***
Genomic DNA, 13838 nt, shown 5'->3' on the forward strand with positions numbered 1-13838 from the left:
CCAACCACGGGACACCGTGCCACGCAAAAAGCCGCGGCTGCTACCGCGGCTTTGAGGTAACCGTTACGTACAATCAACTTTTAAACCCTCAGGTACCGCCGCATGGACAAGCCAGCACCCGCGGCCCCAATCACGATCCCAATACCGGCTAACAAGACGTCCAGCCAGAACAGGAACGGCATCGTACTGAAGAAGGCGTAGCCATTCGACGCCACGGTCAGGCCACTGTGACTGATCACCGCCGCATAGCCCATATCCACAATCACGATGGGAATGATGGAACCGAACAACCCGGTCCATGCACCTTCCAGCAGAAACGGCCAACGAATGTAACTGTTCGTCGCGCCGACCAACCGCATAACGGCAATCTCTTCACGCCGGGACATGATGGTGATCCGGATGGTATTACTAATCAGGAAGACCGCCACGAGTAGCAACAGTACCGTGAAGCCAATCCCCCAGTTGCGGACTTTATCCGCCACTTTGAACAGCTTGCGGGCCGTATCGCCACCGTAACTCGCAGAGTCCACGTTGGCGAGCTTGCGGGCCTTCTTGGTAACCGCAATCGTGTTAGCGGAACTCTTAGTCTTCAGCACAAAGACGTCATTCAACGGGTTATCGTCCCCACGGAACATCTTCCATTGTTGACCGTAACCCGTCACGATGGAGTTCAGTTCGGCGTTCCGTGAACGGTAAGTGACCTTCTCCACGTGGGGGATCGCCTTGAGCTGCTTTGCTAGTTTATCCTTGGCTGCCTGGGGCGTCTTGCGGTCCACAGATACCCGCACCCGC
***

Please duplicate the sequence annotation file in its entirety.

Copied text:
Genomic DNA, 13838 nt, shown 5'->3' on the forward strand with positions numbered 1-13838 from the left:
CCAACCACGGGACACCGTGCCACGCAAAAAGCCGCGGCTGCTACCGCGGCTTTGAGGTAACCGTTACGTACAATCAACTTTTAAACCCTCAGGTACCGCCGCATGGACAAGCCAGCACCCGCGGCCCCAATCACGATCCCAATACCGGCTAACAAGACGTCCAGCCAGAACAGGAACGGCATCGTACTGAAGAAGGCGTAGCCATTCGACGCCACGGTCAGGCCACTGTGACTGATCACCGCCGCATAGCCCATATCCACAATCACGATGGGAATGATGGAACCGAACAACCCGGTCCATGCACCTTCCAGCAGAAACGGCCAACGAATGTAACTGTTCGTCGCGCCGACCAACCGCATAACGGCAATCTCTTCACGCCGGGACATGATGGTGATCCGGATGGTATTACTAATCAGGAAGACCGCCACGAGTAGCAACAGTACCGTGAAGCCAATCCCCCAGTTGCGGACTTTATCCGCCACTTTGAACAGCTTGCGGGCCGTATCGCCACCGTAACTCGCAGAGTCCACGTTGGCGAGCTTGCGGGCCTTCTTGGTAACCGCAATCGTGTTAGCGGAACTCTTAGTCTTCAGCACAAAGACGTCATTCAACGGGTTATCGTCCCCACGGAACATCTTCCATTGTTGACCGTAACCCGTCACGATGGAGTTCAGTTCGGCGTTCCGTGAACGGTAAGTGACCTTCTCCACGTGGGGGATCGCCTTGAGCTGCTTTGCTAGTTTATCCTTGGCTGCCTGGGGCGTCTTGCGGTCCACAGATACCCGCACCCGC